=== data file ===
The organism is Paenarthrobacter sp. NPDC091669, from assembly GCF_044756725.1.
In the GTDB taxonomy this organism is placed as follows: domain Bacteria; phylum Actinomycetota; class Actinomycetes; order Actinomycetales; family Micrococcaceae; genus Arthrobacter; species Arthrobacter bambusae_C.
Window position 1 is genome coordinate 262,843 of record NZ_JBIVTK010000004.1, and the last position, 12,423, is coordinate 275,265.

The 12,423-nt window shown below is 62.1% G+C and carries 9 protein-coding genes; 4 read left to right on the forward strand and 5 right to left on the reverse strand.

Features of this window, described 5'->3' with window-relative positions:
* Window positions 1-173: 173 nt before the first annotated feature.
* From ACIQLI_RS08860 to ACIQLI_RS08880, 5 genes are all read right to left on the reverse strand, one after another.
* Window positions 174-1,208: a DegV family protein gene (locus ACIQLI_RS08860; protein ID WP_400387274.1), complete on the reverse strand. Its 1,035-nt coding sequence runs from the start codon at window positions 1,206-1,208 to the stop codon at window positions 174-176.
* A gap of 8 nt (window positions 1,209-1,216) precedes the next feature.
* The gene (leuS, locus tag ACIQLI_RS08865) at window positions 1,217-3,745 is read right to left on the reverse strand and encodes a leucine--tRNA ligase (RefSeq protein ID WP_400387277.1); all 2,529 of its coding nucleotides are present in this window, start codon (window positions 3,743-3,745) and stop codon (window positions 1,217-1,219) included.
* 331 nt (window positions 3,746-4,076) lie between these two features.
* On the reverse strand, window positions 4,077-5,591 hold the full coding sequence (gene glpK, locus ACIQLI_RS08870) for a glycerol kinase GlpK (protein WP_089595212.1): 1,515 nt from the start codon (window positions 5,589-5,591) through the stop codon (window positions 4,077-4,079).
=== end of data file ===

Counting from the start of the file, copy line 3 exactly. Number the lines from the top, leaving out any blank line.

Window position 1 is genome coordinate 262,843 of record NZ_JBIVTK010000004.1, and the last position, 12,423, is coordinate 275,265.